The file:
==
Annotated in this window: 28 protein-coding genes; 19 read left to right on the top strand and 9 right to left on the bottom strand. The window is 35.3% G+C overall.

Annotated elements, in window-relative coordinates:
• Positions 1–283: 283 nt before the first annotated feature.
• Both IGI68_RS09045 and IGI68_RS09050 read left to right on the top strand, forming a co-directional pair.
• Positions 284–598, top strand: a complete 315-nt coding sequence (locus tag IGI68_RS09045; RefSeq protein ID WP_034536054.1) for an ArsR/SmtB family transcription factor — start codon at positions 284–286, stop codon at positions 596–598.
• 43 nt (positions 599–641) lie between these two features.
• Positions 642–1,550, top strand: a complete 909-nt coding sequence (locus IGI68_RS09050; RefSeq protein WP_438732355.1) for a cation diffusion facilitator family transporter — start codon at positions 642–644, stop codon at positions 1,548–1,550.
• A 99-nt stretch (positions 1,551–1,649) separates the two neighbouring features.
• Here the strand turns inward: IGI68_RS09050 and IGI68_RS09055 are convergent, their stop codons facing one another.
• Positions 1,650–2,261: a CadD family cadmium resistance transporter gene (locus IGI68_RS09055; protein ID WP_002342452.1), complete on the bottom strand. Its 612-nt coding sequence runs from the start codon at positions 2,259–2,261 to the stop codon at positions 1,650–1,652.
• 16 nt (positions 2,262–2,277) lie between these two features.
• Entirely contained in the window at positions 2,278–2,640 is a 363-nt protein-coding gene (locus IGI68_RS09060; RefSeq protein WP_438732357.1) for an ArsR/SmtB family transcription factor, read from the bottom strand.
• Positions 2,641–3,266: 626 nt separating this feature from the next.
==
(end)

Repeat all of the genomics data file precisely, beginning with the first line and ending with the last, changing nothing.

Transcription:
Annotated in this window: 28 protein-coding genes; 19 read left to right on the top strand and 9 right to left on the bottom strand. The window is 35.3% G+C overall.

Annotated elements, in window-relative coordinates:
• Positions 1–283: 283 nt before the first annotated feature.
• Both IGI68_RS09045 and IGI68_RS09050 read left to right on the top strand, forming a co-directional pair.
• Positions 284–598, top strand: a complete 315-nt coding sequence (locus tag IGI68_RS09045; RefSeq protein ID WP_034536054.1) for an ArsR/SmtB family transcription factor — start codon at positions 284–286, stop codon at positions 596–598.
• 43 nt (positions 599–641) lie between these two features.
• Positions 642–1,550, top strand: a complete 909-nt coding sequence (locus IGI68_RS09050; RefSeq protein WP_438732355.1) for a cation diffusion facilitator family transporter — start codon at positions 642–644, stop codon at positions 1,548–1,550.
• A 99-nt stretch (positions 1,551–1,649) separates the two neighbouring features.
• Here the strand turns inward: IGI68_RS09050 and IGI68_RS09055 are convergent, their stop codons facing one another.
• Positions 1,650–2,261: a CadD family cadmium resistance transporter gene (locus IGI68_RS09055; protein ID WP_002342452.1), complete on the bottom strand. Its 612-nt coding sequence runs from the start codon at positions 2,259–2,261 to the stop codon at positions 1,650–1,652.
• 16 nt (positions 2,262–2,277) lie between these two features.
• Entirely contained in the window at positions 2,278–2,640 is a 363-nt protein-coding gene (locus IGI68_RS09060; RefSeq protein WP_438732357.1) for an ArsR/SmtB family transcription factor, read from the bottom strand.
• Positions 2,641–3,266: 626 nt separating this feature from the next.